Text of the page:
In a recent talk at Harvard Law School, Corine Wegener described her cultural heritage preservation work as “Monuments Men, Part II.” Indeed, Wegener’s past and present efforts in Iraq and elsewhere invite comparison with the World War II rescuers of cultural property looted by the Nazis, as dramatized in the 2014 George Clooney-Matt Damon movie.
While serving in Iraq with the U.S. military during the Iraq War from 2003 to 2004, Wegener assisted with the response to the looting of the Iraq Museum in Baghdad, and helped preserve the Iraqi Jewish Archive, a collection of artifacts related to the Jewish community of Iraq, found in the headquarters of Saddam Hussein’s secret police.
Wegener’s Sept. 15 talk at Harvard focused on her more recent work for the Smithsonian Institute, where she serves as director of the Smithsonian Cultural Rescue Initiative. As she explained, she is helping Iraqis document possible war crimes after the liberation of parts of their country from ISIS. Wegener is also helping with cultural preservation endeavors in civil war-torn Syria.
Saving the Iraqi Jewish Archive
Sixteen years ago, while in Iraq as a civil affairs arts, monuments and archives officer, Wegener was contacted by the Coalition Provisional Authority, which governed Iraq after Hussein’s fall. A collection of materials related to the Jewish community of Iraq—including 2,700 books, along with tens of thousands of documents—had been found in the basement of Hussein’s secret police headquarters. Wegener is not Jewish, but she has experience as a curator of a Judaica gallery from her past work for the Minneapolis Institute of Art.
As Wegener explained, the Iraqi Jewish community has origins related to the Babylonian exile. Once, she said, Baghdad had been 20% Jewish. But modern-day exile, emigration and loss of property have diminished the current community, which Wegener said numbers “probably less than a dozen.”
As for the “archive,” it did not qualify as such in the traditional sense, Wegener explained. Its contents had not been compiled using traditional methodology for scientific purposes—rather, they had been “looted, removed from synagogues and schools,” she said. “It always kind of gave me a chill.”
Meanwhile, there were problems with its physical state. The basement was flooded. The weather was hot. The collection had to be stored elsewhere, in metal boxes, and kept frozen.
“Nearly every day, the whole summer of 2003, I went in and out of a freezer truck to check on the boxes,” Wegener recalled. “I would open them and worry about the mold problem. I couldn’t keep them frozen at the low temperature I wanted.”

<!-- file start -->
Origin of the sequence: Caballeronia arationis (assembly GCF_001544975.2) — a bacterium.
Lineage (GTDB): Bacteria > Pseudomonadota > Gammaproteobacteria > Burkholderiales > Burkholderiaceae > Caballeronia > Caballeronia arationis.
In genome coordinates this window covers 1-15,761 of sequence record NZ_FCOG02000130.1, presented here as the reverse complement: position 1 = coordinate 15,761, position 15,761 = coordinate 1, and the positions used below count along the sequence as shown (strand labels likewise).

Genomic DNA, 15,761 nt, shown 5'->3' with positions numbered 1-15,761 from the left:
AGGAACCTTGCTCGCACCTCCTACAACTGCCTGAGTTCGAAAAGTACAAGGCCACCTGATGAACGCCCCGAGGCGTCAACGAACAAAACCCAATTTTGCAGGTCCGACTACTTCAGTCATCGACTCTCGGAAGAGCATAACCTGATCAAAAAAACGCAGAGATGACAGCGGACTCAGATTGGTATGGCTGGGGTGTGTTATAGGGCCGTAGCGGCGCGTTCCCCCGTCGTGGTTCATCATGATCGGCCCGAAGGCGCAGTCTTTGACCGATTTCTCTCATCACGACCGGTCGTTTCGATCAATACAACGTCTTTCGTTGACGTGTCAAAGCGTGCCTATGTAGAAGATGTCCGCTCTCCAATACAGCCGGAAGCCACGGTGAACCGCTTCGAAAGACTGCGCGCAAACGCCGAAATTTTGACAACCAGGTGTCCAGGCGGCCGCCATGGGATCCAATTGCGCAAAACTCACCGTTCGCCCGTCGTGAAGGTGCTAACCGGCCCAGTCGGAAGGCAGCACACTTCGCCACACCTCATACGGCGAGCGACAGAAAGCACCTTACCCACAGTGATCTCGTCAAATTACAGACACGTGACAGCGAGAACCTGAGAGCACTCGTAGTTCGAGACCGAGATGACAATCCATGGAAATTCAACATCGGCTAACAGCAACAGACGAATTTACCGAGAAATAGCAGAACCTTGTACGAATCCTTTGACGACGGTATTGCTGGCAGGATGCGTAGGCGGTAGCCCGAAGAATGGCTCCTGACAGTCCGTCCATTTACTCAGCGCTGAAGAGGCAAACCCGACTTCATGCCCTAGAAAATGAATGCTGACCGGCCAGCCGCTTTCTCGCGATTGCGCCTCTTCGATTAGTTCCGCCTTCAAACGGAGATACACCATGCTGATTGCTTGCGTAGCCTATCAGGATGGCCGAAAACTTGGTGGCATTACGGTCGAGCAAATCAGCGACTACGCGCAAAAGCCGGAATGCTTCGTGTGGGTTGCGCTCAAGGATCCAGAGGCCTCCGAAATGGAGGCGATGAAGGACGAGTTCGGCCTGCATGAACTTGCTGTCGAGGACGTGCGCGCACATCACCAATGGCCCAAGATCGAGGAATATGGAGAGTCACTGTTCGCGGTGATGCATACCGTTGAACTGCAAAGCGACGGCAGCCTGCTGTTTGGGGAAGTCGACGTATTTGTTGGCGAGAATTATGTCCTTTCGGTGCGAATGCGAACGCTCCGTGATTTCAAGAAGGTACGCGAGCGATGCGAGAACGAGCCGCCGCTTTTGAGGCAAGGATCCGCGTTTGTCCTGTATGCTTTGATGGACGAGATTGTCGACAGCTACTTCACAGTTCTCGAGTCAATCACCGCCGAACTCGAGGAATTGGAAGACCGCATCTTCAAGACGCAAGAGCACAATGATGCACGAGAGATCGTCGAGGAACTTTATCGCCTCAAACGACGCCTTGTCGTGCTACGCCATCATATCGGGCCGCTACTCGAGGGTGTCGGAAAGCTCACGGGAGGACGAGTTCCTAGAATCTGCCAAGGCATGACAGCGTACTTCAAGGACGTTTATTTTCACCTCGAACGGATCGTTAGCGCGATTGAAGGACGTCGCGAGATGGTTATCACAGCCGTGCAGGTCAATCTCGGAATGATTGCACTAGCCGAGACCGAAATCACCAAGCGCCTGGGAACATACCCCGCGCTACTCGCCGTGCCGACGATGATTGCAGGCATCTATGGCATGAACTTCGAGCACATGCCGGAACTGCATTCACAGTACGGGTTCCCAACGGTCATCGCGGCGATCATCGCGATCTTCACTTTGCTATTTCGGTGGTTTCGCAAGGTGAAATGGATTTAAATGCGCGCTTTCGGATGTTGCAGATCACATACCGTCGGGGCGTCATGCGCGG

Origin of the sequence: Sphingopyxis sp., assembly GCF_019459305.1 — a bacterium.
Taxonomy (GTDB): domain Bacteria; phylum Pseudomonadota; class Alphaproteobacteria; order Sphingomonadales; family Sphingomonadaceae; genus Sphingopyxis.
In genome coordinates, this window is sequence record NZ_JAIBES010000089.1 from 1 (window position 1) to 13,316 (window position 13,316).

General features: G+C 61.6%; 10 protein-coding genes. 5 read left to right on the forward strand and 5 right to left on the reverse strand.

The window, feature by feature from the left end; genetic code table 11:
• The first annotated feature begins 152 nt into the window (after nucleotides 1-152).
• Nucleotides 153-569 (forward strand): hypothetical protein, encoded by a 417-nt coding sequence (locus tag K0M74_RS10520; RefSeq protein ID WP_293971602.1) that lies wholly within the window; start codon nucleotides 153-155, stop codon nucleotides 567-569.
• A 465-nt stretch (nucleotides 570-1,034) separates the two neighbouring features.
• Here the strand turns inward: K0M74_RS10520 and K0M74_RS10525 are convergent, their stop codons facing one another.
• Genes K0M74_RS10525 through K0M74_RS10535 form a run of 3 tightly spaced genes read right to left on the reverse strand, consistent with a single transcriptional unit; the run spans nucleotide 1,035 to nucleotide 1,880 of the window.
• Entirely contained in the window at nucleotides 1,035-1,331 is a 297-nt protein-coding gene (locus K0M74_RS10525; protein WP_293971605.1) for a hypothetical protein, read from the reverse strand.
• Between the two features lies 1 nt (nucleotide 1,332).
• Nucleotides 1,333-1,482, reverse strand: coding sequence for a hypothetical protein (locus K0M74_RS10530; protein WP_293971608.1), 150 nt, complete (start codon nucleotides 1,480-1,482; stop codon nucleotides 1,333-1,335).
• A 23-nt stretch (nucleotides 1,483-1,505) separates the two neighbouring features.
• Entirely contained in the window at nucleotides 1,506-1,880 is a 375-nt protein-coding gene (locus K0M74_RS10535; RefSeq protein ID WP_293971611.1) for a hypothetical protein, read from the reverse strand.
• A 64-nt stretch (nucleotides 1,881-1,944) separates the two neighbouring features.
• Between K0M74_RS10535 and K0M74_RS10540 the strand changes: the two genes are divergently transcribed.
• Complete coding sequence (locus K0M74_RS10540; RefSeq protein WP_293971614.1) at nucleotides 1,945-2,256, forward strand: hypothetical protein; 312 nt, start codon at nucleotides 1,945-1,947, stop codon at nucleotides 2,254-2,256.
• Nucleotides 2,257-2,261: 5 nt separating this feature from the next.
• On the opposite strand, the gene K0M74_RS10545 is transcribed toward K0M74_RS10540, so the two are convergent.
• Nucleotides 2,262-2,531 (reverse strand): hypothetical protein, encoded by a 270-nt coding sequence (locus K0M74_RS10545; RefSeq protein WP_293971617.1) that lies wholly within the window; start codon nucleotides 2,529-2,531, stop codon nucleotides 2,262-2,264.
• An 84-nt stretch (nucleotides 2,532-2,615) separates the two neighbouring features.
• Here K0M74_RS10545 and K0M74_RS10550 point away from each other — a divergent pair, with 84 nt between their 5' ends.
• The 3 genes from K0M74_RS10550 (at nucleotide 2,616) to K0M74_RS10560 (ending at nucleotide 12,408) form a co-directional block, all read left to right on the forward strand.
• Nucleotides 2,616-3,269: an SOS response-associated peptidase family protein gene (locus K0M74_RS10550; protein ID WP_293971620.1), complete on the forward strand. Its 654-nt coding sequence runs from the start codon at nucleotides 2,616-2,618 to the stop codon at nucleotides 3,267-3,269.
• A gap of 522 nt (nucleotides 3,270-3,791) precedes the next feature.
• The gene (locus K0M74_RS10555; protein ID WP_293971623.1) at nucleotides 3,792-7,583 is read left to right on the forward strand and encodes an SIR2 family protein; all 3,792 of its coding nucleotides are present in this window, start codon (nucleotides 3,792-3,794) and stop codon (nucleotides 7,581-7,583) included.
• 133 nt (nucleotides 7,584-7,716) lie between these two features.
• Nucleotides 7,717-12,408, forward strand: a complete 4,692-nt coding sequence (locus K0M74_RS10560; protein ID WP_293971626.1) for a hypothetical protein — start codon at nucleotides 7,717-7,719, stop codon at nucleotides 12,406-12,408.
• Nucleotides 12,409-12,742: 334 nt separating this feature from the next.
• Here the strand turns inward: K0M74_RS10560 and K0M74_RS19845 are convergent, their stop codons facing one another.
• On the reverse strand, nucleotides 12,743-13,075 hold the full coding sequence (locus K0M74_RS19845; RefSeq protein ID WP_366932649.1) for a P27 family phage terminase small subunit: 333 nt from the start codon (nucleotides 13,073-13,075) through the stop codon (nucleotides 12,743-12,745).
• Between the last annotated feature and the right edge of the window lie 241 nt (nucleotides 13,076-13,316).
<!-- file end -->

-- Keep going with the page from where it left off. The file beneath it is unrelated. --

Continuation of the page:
Yet the collection was stabilized with help from the National Archives—including a visit from Doris Hamburg, its then-director of preservation programs, and Mary Lynn Ritzenthaler, who heads its conservation laboratory. Shortly before Labor Day 2003, Wegener was the courier who brought the archive to the U.S. for further preservation, on a cargo plane big enough to hold a tank.
The materials have since been digitized and shown around the country in a traveling exhibit.
“The National Archives has an amazing website dedicated to the Iraqi Jewish Archive,” Wegener said. “Tons of materials have all been digitized, with high-resolution photos and documents. It’s really amazing what’s been done, both the preservation effort and the effort to share what’s in the materials with the public.”
Wegener has seen the exhibit multiple times, including when it first went on display at the National Archives from 2013-2014, as well as at the National Archives museum in Kansas City in 2015, and, most recently this year, at the U.S. Army Airborne & Special Operations Museum in Fayetteville, N.C.
Asked what should ultimately be done with the archive, Wegener said, “I don’t know. I’m torn.”
She recalled giving a talk in Kansas City and meeting Iraqi Jews who said, “‘This was related to my grandfather, this letter was from my great-grandfather.’ They’re really very tied [to it] through their identity. Their families were forced to leave Iraq. They have a stake in the heritage.” On the other hand, she said, “I understand it’s also tied to Iraq; it can’t be separated.” She noted that Iraqis have become sensitive to the importance of cultural heritage in the wake of the destruction caused by ISIS, and that she has trained Iraqis in cultural heritage preservation. But, she said, the fate of the archive is a “tough decision.”
With the Smithsonian
This November marks seven years since Wegener joined the Smithsonian. In this capacity, she is helping Iraq deal with the devastating impact of ISIS.
In her Harvard talk, Wegener showed images of the Mosul Museum in northern Iraq before and after its 2014 occupation by ISIS. Sculptures of lamassu, or Assyrian deities, were vandalized, and the 26,000-volume library was burnt. She and colleagues from the Smithsonian, after receiving training from the FBI, visited the now-liberated museum in February to document evidence of the destruction.
“We literally had only 12 hours to do the whole thing,” Wegener said. “We did the best we could under difficult circumstances.”
Wegener is trying to help Iraq use the 1954 Hague Convention—established in the wake of World War II—as a possible means to prosecute suspects in the destruction of Iraqi cultural heritage.
“We learned from watching war crimes tribunals in the past that try to incorporate cultural heritage,” Wegener said. “There was a recent prosecution of a guy who helped smash some of the saints’ tombs in Mali—not [through the] Hague Convention but the Rome Statute … So far, [similar cases] have not been successfully prosecuted under the 1954 Hague Convention. We want to see if we can change that.”
As she told JewishBoston, “To destroy a people, you have to destroy their heritage. It’s a way to injure whole communities … [We’re] helping people, helping them preserve their identity, their reason for living, to go on.”